St. Paul’s budget for 2013 was finalized this week, with about $501 million to be spent on city services, about the same as this year.
The council and Mayor Chris Coleman have been negotiating the final product for weeks, and while the city tax levy is set to rise 1.9 percent, they say most homeowners are likely to see no increase or a slight decrease in their city share of property taxes.
The mayor and council members say it’s balanced and stable, a rare combination in government budgeting these days.
Coleman said it “invests in what we value most: our community. It demonstrates a dedication to our city’s children, public safety and the community.”
Council President Kathy Lantry said it provides as much as the city can afford.
“I’m reminded again, after all these years of working on budgets, that there’s always a balance: The need is always greater than the resources, even when times are good,” said Lantry, who was first elected to the council in 1998.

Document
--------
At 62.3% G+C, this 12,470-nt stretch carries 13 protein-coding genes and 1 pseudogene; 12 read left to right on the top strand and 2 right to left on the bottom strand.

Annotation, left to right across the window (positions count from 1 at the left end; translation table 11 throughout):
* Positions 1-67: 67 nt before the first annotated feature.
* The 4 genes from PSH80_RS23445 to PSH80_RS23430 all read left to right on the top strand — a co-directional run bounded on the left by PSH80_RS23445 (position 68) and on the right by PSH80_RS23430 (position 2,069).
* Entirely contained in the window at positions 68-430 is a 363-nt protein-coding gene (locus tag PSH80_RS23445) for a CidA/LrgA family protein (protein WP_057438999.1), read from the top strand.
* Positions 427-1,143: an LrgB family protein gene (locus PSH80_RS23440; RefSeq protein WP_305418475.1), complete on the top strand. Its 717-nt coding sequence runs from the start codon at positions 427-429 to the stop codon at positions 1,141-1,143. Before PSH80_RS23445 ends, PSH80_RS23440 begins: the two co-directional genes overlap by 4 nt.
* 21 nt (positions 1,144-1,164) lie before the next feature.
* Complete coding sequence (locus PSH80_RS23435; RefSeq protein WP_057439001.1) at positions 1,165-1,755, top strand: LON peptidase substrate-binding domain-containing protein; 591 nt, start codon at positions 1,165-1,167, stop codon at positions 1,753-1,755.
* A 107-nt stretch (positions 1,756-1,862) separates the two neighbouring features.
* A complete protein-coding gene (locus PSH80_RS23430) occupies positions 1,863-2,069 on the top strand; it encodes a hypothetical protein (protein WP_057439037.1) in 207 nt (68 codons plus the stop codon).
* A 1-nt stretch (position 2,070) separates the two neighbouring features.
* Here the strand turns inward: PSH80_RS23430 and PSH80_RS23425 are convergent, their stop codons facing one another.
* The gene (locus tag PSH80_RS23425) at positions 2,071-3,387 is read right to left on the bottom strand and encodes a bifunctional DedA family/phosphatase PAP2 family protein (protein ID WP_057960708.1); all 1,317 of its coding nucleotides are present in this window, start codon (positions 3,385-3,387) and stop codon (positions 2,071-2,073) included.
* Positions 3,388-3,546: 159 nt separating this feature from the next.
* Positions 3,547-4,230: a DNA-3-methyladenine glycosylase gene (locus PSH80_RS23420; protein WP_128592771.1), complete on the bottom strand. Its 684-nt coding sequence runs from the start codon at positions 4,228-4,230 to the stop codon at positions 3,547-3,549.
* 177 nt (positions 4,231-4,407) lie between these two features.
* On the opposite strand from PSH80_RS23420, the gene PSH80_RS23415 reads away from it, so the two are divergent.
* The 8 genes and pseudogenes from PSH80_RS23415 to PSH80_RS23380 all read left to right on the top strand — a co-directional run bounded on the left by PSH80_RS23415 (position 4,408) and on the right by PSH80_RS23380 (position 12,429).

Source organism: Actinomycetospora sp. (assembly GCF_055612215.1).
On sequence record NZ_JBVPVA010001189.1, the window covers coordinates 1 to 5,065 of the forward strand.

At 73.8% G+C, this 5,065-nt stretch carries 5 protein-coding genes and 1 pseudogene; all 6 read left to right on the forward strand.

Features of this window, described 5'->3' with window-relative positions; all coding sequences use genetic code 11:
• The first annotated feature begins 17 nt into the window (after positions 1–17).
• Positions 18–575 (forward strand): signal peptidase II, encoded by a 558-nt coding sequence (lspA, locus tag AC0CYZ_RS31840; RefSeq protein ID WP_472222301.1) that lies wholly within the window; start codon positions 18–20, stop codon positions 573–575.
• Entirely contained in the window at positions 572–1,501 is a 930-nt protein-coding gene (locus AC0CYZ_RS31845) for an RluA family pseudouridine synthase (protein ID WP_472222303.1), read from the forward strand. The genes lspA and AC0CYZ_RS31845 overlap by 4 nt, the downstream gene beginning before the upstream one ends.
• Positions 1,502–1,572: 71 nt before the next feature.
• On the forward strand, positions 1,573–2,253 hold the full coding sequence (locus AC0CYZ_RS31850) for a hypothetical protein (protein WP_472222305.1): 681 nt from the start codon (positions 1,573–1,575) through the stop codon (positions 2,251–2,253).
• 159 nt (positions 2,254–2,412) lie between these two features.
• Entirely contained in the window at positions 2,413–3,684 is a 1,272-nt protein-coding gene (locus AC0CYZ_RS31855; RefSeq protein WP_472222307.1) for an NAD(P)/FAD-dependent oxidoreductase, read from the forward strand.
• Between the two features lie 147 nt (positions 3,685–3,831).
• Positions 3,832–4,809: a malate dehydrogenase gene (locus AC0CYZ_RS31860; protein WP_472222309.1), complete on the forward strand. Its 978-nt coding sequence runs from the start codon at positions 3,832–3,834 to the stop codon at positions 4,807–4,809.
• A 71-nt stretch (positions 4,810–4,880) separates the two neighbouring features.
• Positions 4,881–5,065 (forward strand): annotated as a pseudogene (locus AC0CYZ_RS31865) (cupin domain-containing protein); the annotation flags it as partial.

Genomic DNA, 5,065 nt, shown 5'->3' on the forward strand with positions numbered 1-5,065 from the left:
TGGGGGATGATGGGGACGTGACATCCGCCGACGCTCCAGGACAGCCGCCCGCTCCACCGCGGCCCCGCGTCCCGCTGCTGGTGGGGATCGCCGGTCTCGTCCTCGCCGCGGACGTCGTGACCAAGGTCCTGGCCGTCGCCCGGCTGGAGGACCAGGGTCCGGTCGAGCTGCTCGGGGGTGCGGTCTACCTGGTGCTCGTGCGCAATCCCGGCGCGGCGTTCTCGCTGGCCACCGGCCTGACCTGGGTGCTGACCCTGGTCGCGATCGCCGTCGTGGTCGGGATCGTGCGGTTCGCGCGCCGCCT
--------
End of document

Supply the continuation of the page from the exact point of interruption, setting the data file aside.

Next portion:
“You always have to think about whether the basic service needs are being met, and I think we’ve done a fine job with the resources we’ve been given,” she said.
Council Member Dave Thune called it “a good budget, with some compromises. He said he’s glad that the Central Library got a reprieve of sorts and won’t have to close on Mondays. “That was important to me,” he said.
Lantry said the library hours are a high priority for her, too.
Included in the budget is $1 million to improve the police department’s embattled crime lab, which has been accused of sloppy practices.
Details of the crime lab spending are still being worked out and will come back to the council for approval, Lantry said.
“As spending authority for the crime lab is needed, it will come back to the council. We want to know what the million dollars buys: Is this going to be the Cadillac of crime labs, or a Pinto?
“We need more education about what’s going to happen. We want to be sure our police officers get what they needed to make their jobs easier while being cognizant that we’re not ‘CSI Miami,’ ” she said.
The city had a bit more money to work with than first expected because health care costs were lower than expected and plans to join with Ramsey County on a fiber optic network have fallen through.
The city also plans to increase hours at three recreation centers and add seven full-time food inspectors.
And there’s money to expand school Parent Academies to more neighborhoods. The seven-week programs help parents learn how to be more involved in their children’s education.